A Feb. 2016 student-called town hall meeting opened with a chilling recording, reportedly of white male UK students in a conversation where racial slurs and insults were used freely. Concerns affecting Black students on campus were detailed during the two-hour presentation. Chiefly, “inclusion and institutional support’’, “oppressive images and symbols,” and “lack of representation” were addressed. Also expressed was a belief that the Office for Institutional Diversity (OID) was not effectively structured or empowered.

Even from those who have criticized the process, there has been much praise for the selection of Feist-Price, who has been honored as a ‘’Teacher Who Made a Difference’’.

Della Mosby said, “I think she’s a phenomenal woman, and she would do a great job in this role if she is allowed to do so.”

Nearing graduation, Mosby is a Counseling Psychology doctoral candidate, who is concerned for the students who remain and those who come in the future.

“Is this precedent that the next [search] will happen the same way,” Mosby asks.  “There’s not a lot of Dr. Feist-Price’s out there. Should we be happy with the one candidate we are given?”

There was also disappointment with the way Feist-Price was presented.

“We really want to know why she was preferred,’’ said Ighodaro. “The individual who made that choice, should have appeared. That was disappointing.”

Mosby and Ighodaro attended the forum scheduled for the preferred candidate to address students. It was scarcely attended by fewer than twenty students and had a start time just two hours before doors opened to a sold-out conversation with television and movie actress Viola Davis which attracted a large number of Blacks. The forum was announced just two days in advance.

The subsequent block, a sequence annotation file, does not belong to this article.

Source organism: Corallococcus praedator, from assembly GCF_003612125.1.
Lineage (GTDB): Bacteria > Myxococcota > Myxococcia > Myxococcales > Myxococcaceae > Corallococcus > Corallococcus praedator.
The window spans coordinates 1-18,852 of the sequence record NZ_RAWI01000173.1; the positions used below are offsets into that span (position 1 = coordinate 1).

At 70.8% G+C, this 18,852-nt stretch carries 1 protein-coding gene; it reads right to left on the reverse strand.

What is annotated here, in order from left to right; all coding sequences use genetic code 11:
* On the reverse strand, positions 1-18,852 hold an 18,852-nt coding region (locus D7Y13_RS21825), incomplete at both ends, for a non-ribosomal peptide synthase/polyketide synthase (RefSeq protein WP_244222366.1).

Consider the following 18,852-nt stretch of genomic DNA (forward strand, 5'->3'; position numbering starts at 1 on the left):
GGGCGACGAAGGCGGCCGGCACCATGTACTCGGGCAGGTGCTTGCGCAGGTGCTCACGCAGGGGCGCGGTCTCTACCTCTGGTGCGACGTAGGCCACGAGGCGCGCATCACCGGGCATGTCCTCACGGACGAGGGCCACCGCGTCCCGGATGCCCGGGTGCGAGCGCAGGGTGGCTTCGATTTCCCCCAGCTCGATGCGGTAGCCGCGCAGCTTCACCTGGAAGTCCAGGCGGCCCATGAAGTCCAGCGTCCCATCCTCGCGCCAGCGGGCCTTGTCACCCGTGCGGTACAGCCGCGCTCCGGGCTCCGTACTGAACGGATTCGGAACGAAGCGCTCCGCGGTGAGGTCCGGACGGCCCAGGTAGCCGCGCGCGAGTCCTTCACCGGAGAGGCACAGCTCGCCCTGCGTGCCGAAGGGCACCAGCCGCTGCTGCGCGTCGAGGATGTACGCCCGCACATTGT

Blanton acknowledged the small turnout of students and did not express the scheduling of the forum as a conflict with the Davis event, which he said was nearby and in plenty of time for students to attend both. The Feist-Price presentations were live streamed on YouTube and available for viewing.  Combined views are less than 20 at the time  this article went to press.

During her student presentation Feist-Price, in response to a student question, said she did not want the OID to focus on certain groups to the exclusion of others. A diversity graphic used for the presentation showed 16 identities that would be part of her focus including gender, religion, race, age and income.

Broad responsibility was concerning to Mosby who said, “My main concern is the way the university waters down diversity and inclusion. It doesn’t deal with power, doesn’t deal with privilege. It doesn’t approach solutions in an equitable way. That doesn’t feel like something the VPID can do anything about.”

“The person needs to have the ability to triage student concerns,’’ said Ighodaro. “They must have a mechanism of prioritizing.”

The campus climate has not changed significantly enough for Ighodaro who, like Mosby is nearing graduation. She said, “I think hard about whether to return to further my education here and that shouldn’t be the case. I have a decision to make for residency.”

Eseosa Ighodaro is an MD/PhD Doctoral Candidate in Neuroscience in UK College of Medicine.

Feist-Price is still considered a candidate for the Vice President position, until a formal announcement of selection is made.

Related coverage:

Black Students Expose Racism on UK Campus 3/7/2016

EDITORIAL – Town and Gown Collaboration Needed to Pressure UK  3/7/2016